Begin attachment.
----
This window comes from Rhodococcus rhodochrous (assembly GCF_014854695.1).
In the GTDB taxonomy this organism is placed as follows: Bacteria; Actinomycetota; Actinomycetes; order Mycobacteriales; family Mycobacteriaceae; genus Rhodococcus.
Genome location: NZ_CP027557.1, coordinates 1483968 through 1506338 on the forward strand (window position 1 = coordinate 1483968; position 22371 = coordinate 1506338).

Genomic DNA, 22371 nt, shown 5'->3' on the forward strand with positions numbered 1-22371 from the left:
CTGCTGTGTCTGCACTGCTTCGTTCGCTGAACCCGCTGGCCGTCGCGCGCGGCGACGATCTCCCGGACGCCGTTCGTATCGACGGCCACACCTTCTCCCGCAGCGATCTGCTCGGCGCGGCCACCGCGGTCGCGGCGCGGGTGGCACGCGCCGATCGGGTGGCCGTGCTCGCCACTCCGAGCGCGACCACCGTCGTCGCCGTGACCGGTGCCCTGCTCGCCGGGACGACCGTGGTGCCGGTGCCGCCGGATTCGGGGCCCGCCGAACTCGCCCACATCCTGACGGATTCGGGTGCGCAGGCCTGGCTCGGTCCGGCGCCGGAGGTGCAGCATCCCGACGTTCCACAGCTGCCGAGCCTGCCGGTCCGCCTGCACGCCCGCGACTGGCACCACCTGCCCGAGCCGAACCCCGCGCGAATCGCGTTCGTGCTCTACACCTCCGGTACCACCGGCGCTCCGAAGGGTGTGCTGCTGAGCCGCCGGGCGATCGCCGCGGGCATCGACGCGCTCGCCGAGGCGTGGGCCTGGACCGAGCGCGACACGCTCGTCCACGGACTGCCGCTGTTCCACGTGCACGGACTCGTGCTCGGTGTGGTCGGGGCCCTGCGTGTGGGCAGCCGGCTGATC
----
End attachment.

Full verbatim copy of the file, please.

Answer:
This window comes from Rhodococcus rhodochrous (assembly GCF_014854695.1).
In the GTDB taxonomy this organism is placed as follows: Bacteria; Actinomycetota; Actinomycetes; order Mycobacteriales; family Mycobacteriaceae; genus Rhodococcus.
Genome location: NZ_CP027557.1, coordinates 1483968 through 1506338 on the forward strand (window position 1 = coordinate 1483968; position 22371 = coordinate 1506338).

Genomic DNA, 22371 nt, shown 5'->3' on the forward strand with positions numbered 1-22371 from the left:
CTGCTGTGTCTGCACTGCTTCGTTCGCTGAACCCGCTGGCCGTCGCGCGCGGCGACGATCTCCCGGACGCCGTTCGTATCGACGGCCACACCTTCTCCCGCAGCGATCTGCTCGGCGCGGCCACCGCGGTCGCGGCGCGGGTGGCACGCGCCGATCGGGTGGCCGTGCTCGCCACTCCGAGCGCGACCACCGTCGTCGCCGTGACCGGTGCCCTGCTCGCCGGGACGACCGTGGTGCCGGTGCCGCCGGATTCGGGGCCCGCCGAACTCGCCCACATCCTGACGGATTCGGGTGCGCAGGCCTGGCTCGGTCCGGCGCCGGAGGTGCAGCATCCCGACGTTCCACAGCTGCCGAGCCTGCCGGTCCGCCTGCACGCCCGCGACTGGCACCACCTGCCCGAGCCGAACCCCGCGCGAATCGCGTTCGTGCTCTACACCTCCGGTACCACCGGCGCTCCGAAGGGTGTGCTGCTGAGCCGCCGGGCGATCGCCGCGGGCATCGACGCGCTCGCCGAGGCGTGGGCCTGGACCGAGCGCGACACGCTCGTCCACGGACTGCCGCTGTTCCACGTGCACGGACTCGTGCTCGGTGTGGTCGGGGCCCTGCGTGTGGGCAGCCGGCTGATC